Q: Pat was asked on WNYC about inconsistencies between English and French in pluralizing numbers. Well, French itself is inconsistent. For example, 200 is deux cents, but 2,500,000 is deux millions cinq cent mille.
A: You’re right. French numbers DO seem inconsistent to us, just as English numbers must seem inconsistent to the French.
We consider “three hundred” as simply a number (like “nine” or “seventy-eight”). But the French treat their word cent (hundred) more like a noun than a number.
Just as we would pluralize the word “bushel” in “three bushels,” the French pluralize cent as cents when it appears in multiples: trois cents (literally, “three hundreds”).
Similarly, the French pluralize the words million and milliard (“billion”) in multiples, as if they were nouns.
So when un million and un milliard are multiplied by three, they become trois millions and trois milliards (literally, “three millions” and “three billions”).
But their word mille (thousand) stays singular no matter what: trois mille (“three thousand”).
And here’s one more exception. When cent is followed by another number, the plural “s” is dropped: trois cent dix (“three hundred ten”).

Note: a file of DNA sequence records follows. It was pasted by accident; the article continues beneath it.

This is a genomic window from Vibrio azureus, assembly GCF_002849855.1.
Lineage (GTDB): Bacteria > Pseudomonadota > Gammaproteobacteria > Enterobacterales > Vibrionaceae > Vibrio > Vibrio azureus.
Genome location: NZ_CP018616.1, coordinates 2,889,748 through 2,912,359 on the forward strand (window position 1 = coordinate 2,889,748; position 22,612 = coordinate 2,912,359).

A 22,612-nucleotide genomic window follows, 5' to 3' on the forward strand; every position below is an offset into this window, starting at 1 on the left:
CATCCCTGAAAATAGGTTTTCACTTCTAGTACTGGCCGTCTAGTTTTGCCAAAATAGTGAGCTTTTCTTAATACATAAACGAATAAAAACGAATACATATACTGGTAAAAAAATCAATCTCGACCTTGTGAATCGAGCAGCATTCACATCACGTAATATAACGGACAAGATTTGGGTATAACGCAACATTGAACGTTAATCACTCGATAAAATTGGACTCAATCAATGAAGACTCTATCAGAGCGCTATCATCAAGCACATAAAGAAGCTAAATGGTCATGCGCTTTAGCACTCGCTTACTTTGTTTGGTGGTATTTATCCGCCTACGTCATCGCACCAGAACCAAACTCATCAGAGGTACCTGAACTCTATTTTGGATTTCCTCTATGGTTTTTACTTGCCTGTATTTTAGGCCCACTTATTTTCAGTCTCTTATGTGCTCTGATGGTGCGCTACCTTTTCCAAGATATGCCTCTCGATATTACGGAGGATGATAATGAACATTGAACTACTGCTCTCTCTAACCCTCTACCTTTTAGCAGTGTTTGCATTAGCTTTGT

But multiples of million and milliard keep the plural “s” even if another number follows: trois millions deux cent mille (literally, “three millions two hundred thousand”).
There are several other differences between the French and the English systems.
The French, for instance, don’t use et (“and”) between the hundreds and the tens, as English speakers often do (“three hundred and ten”). We’ve written a blog item about this English practice.
Also, large numbers in French have another noun-like quality. Big numbers are followed by de (“of”) when they come before a noun.
So to say “Ten million people own four million dogs,” the French would say, Dix millions de personnes ont quatre millions de chiens.
There are many other differences – hyphenation and punctuation, for example, and the way twenties (vingts) are treated as units. But un oeuf is un oeuf.
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